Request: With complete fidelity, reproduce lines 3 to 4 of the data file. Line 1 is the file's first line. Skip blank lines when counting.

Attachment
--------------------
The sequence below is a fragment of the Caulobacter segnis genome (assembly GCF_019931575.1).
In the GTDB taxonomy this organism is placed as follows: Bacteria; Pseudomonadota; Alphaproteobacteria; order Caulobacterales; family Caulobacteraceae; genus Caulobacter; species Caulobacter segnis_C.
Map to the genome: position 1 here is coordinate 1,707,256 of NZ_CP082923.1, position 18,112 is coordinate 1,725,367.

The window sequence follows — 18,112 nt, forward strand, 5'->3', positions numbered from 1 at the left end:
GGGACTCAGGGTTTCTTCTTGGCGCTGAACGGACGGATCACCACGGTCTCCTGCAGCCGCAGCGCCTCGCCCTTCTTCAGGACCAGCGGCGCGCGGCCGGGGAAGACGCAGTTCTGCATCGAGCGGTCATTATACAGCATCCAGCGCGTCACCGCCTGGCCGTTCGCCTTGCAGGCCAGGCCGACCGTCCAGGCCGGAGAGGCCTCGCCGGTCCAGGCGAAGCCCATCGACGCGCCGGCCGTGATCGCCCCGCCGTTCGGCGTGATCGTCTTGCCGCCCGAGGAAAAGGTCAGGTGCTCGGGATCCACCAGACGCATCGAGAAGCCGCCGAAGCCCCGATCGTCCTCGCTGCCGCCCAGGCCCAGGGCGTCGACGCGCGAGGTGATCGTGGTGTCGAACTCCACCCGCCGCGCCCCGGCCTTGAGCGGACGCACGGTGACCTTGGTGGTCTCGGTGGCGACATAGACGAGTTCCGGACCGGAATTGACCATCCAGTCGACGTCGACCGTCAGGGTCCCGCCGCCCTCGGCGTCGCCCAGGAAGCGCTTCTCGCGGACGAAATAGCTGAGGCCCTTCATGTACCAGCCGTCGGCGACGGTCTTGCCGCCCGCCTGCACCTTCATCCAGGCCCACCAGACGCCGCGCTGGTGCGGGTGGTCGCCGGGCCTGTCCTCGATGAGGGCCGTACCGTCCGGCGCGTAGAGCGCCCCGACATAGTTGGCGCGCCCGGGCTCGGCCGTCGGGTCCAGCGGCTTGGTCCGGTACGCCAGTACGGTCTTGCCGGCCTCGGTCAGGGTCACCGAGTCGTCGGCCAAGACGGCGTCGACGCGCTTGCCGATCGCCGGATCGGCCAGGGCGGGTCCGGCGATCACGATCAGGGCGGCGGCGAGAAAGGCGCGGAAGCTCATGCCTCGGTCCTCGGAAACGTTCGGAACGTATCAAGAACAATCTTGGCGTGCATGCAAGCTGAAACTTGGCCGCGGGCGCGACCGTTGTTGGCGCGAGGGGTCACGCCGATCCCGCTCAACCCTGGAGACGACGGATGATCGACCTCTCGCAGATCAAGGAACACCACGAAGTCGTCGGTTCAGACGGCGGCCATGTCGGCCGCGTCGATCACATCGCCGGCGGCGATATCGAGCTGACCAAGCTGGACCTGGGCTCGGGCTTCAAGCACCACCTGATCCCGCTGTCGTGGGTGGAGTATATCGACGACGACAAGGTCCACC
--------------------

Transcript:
Map to the genome: position 1 here is coordinate 1,707,256 of NZ_CP082923.1, position 18,112 is coordinate 1,725,367.

The window sequence follows — 18,112 nt, forward strand, 5'->3', positions numbered from 1 at the left end: